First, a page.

EDITORIAL: ‘Yes’ on State Prop. 1

WHAT WOULD YOU DO if you had, let’s say, $4.2 billion to spend? That’s a question voters will be asked to decide on this year’s ballot, sort of.

Last year the state legislature and the governor agreed to borrow $4.2 billion in bonds to fund public works capital projects that address climate change. The measure is called the “Clean Air, Clean Water, and Green Jobs Environmental Bond Act of 2022,” otherwise known as “State Proposal 1.” It can be found on every ballot in the state this year.

The state Board of Elections describes the purpose of the bond act this way: “to provide funding for capital projects for the following: restoration and flood risk reduction (at least $1,100,000,000), open space land conservation and recreation (up to $650,000,000), climate change mitigation (up to $1,500,000,000), and water quality improvement and resilient infrastructure (at least $650,000,000).

The state has lists of the types of projects the bond act can fund.” Read more…

EDITORIAL: Please check the ballot’s back side

WAIT A MINUTE! You forgot something. Not your umbrella. That disappeared years ago. This is about that long, floppy ballot you are about to mark when you vote in this year’s General Election.

Your ballot will have the names of the candidates seeking public office, including one of our two U.S. senators and the candidates for governor. So you mark your paper ballot and slip it into the vote counting machine… and then imagine if, just as the ballot disappears, you see there’s a headline on the back side that says “Proposition 1” but you didn’t read it and now voters are lining up behind you and they’re mumbling and election officials are hurrying to be sure the machine isn’t damaged as you try in vain to withdraw your ballot before the machine swallows it.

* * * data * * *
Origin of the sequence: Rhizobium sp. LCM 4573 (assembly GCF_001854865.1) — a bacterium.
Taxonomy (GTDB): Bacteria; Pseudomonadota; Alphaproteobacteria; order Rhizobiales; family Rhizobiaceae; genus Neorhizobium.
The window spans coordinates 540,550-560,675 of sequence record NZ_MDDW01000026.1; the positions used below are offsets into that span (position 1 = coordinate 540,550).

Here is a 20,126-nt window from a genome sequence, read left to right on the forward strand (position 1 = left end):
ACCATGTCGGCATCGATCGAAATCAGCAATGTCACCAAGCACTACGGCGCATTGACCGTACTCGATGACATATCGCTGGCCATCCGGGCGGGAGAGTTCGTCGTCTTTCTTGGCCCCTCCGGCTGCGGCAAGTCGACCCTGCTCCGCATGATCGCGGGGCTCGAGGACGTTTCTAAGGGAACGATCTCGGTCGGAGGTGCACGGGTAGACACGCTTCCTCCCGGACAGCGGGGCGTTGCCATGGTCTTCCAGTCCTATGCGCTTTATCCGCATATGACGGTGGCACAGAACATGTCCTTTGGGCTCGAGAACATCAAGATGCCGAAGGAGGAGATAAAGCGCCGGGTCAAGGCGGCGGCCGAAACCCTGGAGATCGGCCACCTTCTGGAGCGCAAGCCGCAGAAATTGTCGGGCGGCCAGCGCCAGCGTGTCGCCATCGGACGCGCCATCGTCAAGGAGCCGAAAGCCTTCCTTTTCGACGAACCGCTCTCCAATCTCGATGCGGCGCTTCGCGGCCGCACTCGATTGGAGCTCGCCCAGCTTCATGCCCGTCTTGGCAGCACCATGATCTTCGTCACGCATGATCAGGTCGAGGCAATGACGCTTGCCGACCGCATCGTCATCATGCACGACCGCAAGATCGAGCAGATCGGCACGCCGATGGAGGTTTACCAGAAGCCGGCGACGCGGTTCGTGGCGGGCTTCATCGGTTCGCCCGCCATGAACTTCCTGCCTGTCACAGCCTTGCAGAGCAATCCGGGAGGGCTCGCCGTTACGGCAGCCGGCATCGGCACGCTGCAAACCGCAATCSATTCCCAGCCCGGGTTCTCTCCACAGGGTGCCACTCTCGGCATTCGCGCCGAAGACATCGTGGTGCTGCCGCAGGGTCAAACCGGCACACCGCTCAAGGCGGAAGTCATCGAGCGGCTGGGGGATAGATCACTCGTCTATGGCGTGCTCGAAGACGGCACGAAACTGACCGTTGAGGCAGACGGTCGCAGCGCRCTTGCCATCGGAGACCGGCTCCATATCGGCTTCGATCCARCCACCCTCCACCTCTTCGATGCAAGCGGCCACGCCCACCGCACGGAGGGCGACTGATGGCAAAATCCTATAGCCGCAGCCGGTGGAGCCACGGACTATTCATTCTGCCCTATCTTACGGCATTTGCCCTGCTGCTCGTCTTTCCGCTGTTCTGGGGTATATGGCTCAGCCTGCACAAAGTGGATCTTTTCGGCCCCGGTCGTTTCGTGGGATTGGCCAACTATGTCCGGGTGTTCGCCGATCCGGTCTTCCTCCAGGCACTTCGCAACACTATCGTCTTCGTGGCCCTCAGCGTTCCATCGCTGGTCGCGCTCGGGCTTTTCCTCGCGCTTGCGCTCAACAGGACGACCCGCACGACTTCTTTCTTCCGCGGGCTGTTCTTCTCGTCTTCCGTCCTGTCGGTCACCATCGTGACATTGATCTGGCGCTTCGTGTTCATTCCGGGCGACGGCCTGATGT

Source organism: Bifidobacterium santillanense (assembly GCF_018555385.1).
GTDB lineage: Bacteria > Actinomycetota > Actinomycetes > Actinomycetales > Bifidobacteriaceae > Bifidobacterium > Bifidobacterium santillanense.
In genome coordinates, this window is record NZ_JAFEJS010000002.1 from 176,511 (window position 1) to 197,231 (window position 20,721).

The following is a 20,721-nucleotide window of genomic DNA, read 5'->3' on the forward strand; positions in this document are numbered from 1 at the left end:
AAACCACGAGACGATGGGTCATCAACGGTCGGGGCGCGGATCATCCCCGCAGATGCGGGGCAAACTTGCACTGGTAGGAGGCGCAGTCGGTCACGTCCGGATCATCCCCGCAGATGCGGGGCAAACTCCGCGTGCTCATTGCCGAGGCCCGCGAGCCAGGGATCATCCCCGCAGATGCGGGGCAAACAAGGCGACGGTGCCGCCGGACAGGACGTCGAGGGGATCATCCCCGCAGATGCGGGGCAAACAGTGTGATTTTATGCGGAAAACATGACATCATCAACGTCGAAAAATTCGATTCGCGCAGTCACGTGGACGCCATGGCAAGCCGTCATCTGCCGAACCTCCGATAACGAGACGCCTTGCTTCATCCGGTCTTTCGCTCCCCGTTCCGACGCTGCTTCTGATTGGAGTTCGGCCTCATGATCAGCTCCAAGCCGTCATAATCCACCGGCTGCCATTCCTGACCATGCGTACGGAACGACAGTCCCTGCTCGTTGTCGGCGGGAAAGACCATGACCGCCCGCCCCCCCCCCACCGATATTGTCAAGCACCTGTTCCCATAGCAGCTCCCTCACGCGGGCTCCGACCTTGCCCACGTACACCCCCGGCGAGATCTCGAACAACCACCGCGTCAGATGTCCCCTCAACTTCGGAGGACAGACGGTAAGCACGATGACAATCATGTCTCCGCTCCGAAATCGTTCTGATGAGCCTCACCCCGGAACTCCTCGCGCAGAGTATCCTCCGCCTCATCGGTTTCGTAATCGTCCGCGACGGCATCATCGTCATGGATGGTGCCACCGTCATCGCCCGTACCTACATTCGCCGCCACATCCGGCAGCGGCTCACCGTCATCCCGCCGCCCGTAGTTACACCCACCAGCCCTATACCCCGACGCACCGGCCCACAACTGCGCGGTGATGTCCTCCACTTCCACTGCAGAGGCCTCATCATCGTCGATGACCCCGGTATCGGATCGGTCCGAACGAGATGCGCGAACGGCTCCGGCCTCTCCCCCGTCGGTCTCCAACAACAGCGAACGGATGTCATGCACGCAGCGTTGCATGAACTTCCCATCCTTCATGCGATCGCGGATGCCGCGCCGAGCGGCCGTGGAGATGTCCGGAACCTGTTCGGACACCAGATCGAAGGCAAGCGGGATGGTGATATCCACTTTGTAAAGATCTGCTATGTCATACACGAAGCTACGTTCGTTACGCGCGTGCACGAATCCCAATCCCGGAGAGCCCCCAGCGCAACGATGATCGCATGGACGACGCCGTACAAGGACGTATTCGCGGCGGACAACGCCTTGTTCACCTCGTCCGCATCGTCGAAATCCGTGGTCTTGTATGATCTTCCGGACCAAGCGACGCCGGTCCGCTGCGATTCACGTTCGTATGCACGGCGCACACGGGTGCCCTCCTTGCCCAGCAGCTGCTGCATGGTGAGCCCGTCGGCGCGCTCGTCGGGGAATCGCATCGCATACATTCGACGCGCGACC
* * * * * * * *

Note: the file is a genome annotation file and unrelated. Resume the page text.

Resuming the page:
There are better ways to make voting decisions.

This year there is one statewide proposition on every ballot in Columbia County. It is “State Proposal 1, Clean Water, Clean Air, and Green Jobs Environmental Bond Act of 2022.” More about that at a later date. Read more…

EDITORIAL: Oh no, they’d never do that

IT’S LIKE FINDING A GROWTH someplace on you body. Was it there before? Does it have a diagnosis? Should you make an appointment and have it seen? But that takes such a long time and by then it probably will have fallen off leaving no trace. Or it threatens to kill you.

It’s not exactly the same thing but the medical metaphor does provides a way to consider the ways that hateful, antisocial propaganda infects our everyday lives and what to do about it. Take the way the local chapter of White Lives Matter (WLM), which every few months emerges from its nest to exercise its constitutional right to make people uneasy if not fearful. The first that we had heard of them was when small adhesive-backed posters showed up attached to traffic signs. This “sticker militia” campaign asked that people contact them and join their effort to do… what, purify the nation’s gene pool? You don’t want to pretend to debate anyone who suggests that eugenics is a good idea. It’s probably better to refer that person to Vladimir Putin.